The iPod Turns 15: Watch Steve Jobs' Original Reveal, Those Classic 'Sillhouette' Ads and More

The first generation iPod
Apple Corp. via Getty Images

The first generation iPod shown on Oct. 23, 2001.

Fifteen years and one day ago, a turtlenecked Steve Jobs stood on a nondescript stage, in front of an un-glitzy presentation screen using comically uncool fonts, and introduced the device that would set in motion the digital music age: the iPod. And while this newfangled device took a couple years to catch on, perhaps because of its cost ($399) and compatibility (Mac-only), the iPod eventually became the de facto MP3 player for music lovers eager to have their entire music collections in one tiny device. Others eventually tried (RIP Zune), but few found the "recipe" for digital music that Jobs described back on Oct. 23, 2001.

"In this whole new digital music revolution, there is no market leader," he told the audience. "There are small companies, like Creative and SONICblue, and then there’s some large companies like Sony that haven’t had a hit yet. They haven’t found the recipe. No one has really found the recipe yet for digital music. And we think not only can we find the recipe, but the Apple brand is going to be fantastic, because people trust the Apple brand to get their great digital electronics from."

Watch Jobs' presentation:

People may have trusted Apple, but they weren’t clamoring to throw down $400 for a 5GB music player, especially if you had to have a Mac. The possibilities opened up a year later when Apple added Windows compatibility, and then in 2003 launched the all-important iTunes Music Store, which meant instead of users having to create their own MP3s (remember ripping all your CDs?), a consumer could just buy a single song or album and synch it to their iPod in a couple easy steps.

That CD-->Computer-->iPod process was on full display in the very first iPod commercial, released in 2001 and featuring an enthusiastic guy rocking out to a song by the Propellerheads.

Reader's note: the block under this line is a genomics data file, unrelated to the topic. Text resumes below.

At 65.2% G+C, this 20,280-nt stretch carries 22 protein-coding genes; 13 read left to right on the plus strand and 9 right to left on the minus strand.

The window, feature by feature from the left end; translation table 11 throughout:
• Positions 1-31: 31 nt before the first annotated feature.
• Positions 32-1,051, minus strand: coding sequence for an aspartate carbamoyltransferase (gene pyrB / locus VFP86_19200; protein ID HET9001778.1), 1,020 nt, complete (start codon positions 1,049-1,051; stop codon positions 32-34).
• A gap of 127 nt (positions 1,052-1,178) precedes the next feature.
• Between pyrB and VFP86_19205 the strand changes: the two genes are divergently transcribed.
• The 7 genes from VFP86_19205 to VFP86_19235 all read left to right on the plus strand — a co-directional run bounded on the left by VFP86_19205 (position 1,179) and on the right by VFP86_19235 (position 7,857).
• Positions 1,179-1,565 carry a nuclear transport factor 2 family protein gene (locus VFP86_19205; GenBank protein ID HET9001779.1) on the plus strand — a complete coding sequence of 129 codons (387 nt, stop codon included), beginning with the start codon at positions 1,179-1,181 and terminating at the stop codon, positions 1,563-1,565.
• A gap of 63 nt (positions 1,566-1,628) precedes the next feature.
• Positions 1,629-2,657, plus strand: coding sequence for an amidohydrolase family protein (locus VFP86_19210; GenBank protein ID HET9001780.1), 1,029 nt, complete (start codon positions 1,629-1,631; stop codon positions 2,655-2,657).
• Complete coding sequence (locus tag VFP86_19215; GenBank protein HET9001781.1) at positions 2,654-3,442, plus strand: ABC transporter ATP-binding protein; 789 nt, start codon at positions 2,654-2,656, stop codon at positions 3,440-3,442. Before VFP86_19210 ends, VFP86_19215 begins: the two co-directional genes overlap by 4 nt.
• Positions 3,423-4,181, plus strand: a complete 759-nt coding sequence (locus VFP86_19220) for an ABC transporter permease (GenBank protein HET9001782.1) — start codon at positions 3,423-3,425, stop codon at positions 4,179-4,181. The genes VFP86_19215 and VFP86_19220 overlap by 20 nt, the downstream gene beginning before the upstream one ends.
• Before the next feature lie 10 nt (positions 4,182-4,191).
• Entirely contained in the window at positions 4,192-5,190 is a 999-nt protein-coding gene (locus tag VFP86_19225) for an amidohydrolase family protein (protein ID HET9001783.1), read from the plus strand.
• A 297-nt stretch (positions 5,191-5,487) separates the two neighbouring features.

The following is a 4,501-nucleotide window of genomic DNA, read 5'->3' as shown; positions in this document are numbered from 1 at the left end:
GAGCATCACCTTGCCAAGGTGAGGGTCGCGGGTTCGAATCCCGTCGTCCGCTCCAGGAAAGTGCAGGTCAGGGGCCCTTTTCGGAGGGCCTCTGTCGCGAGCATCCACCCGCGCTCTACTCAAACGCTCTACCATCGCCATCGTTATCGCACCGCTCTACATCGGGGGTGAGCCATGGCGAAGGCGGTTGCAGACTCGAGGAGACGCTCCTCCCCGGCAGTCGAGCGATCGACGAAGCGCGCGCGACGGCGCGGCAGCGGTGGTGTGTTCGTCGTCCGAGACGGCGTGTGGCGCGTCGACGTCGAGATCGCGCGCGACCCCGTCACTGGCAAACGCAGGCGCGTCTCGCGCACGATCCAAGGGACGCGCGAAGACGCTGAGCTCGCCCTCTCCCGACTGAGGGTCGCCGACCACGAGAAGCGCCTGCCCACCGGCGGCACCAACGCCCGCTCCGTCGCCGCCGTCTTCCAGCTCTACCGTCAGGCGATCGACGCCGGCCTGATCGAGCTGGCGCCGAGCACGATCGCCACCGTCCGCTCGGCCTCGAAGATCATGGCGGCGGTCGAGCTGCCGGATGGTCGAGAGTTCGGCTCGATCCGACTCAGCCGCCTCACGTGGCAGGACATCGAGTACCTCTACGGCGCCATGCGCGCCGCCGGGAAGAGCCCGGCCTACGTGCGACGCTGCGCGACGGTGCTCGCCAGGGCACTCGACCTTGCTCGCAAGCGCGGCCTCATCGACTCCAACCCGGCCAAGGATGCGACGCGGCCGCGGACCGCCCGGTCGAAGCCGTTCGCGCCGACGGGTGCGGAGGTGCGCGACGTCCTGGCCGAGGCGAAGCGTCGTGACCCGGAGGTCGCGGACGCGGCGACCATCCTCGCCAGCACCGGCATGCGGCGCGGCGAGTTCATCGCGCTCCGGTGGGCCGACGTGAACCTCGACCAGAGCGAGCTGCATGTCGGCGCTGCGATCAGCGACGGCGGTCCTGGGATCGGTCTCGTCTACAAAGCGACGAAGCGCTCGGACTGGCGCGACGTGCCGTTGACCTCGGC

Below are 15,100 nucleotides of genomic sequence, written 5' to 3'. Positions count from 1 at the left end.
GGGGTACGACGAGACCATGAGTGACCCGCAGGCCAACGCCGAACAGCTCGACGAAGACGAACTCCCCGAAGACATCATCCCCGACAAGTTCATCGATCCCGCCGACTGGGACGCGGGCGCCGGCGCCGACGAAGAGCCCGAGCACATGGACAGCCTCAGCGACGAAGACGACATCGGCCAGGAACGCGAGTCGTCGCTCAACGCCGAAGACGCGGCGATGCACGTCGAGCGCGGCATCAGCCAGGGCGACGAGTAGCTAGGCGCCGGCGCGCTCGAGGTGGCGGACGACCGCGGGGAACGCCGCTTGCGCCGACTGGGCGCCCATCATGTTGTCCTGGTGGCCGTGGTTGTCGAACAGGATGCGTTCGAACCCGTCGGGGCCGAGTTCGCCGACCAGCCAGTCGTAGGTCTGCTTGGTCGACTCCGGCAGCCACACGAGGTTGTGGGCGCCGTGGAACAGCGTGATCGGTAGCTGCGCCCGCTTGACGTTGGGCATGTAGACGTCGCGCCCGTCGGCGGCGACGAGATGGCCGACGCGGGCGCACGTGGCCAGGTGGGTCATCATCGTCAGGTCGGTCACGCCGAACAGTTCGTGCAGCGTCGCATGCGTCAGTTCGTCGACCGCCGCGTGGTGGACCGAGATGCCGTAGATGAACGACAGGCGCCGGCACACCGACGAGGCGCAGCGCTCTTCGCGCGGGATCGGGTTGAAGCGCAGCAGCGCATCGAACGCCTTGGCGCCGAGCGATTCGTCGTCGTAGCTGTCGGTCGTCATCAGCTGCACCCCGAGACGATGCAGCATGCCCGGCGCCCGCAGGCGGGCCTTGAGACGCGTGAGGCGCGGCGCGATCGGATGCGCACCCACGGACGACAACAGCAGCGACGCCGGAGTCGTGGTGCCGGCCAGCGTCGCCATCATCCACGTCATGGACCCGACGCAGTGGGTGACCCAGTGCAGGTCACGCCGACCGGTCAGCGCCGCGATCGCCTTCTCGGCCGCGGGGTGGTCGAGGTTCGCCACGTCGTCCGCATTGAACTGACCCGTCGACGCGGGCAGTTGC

Two years after the gadget’s debut, Apple’s ad agency TBWA/Chiat/Day went to Jobs with print ad mockups that featured colorful backgrounds and silhouettes of people dancing with their stark white iPods and chords dangling. According to Walter Isaacson’s book Steve Jobs, the CEO was initially cool on the idea, but he eventually gave the go-ahead. Over the next several years, the sillhouette billboards -- and those TV ads, see below -- would become some of the decade’s most iconic, and affective, pieces of marketing.

The year 2004 also saw the introduction of the iPod mini, a much smaller and more colorful cousin to the regular iPod.  A year after that came the iPod Shuffle (which did exactly that) and the iPod Nano, which was touted as being the same width of a pencil. Ads for the Nano were as cool as the device itself, with the most memorable one featuring Feist's "1234."

Then came the iPod Touch, which had the look and user experience of the just-released iPhone (2007) but without the phone part. Over the years, the Touch has evolved in tandem with its phone cousin and today is the only iteration of the iPod remaining in the Apple Store. (The original iPod Classic design was killed off in 2014.) The Touch is currently in its fifth-generation and includes the same A8 chip as the iPhone 6.

The iPod’s fall from grace coincided with the drop in digital download sales and the rise of streaming as a dominant format. (Who needs 160GB of storage when there’s a cloud up there with practically every song?) It also became redundant when iPhones and other smartphones began doing exact same thing. (Remember carrying around an iPod AND a flip phone? Crazy!) But just like how there are people who will never give up their vinyl LPs, there will be well-heeled collectors who want their thousands of MP3s organized in one mobile device. For them, the iPod will live on.


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